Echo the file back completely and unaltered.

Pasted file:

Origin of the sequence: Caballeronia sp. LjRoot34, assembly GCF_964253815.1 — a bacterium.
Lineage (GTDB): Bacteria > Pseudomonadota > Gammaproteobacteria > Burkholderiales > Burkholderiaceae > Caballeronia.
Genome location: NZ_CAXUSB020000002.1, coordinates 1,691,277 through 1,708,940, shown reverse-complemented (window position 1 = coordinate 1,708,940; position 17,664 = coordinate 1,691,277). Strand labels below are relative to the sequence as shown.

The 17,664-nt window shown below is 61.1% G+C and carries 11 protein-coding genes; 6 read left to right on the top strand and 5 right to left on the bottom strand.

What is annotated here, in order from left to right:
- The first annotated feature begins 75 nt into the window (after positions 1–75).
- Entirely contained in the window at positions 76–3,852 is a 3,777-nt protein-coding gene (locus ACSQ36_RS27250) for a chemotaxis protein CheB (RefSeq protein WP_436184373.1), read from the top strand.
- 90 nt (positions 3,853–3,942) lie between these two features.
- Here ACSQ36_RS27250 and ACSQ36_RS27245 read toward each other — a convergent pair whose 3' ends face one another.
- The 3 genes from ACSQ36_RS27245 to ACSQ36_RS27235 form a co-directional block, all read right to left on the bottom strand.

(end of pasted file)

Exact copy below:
Origin of the sequence: Caballeronia sp. LjRoot34, assembly GCF_964253815.1 — a bacterium.
Lineage (GTDB): Bacteria > Pseudomonadota > Gammaproteobacteria > Burkholderiales > Burkholderiaceae > Caballeronia.
Genome location: NZ_CAXUSB020000002.1, coordinates 1,691,277 through 1,708,940, shown reverse-complemented (window position 1 = coordinate 1,708,940; position 17,664 = coordinate 1,691,277). Strand labels below are relative to the sequence as shown.

The 17,664-nt window shown below is 61.1% G+C and carries 11 protein-coding genes; 6 read left to right on the top strand and 5 right to left on the bottom strand.

What is annotated here, in order from left to right:
- The first annotated feature begins 75 nt into the window (after positions 1–75).
- Entirely contained in the window at positions 76–3,852 is a 3,777-nt protein-coding gene (locus ACSQ36_RS27250) for a chemotaxis protein CheB (RefSeq protein WP_436184373.1), read from the top strand.
- 90 nt (positions 3,853–3,942) lie between these two features.
- Here ACSQ36_RS27250 and ACSQ36_RS27245 read toward each other — a convergent pair whose 3' ends face one another.
- The 3 genes from ACSQ36_RS27245 to ACSQ36_RS27235 form a co-directional block, all read right to left on the bottom strand.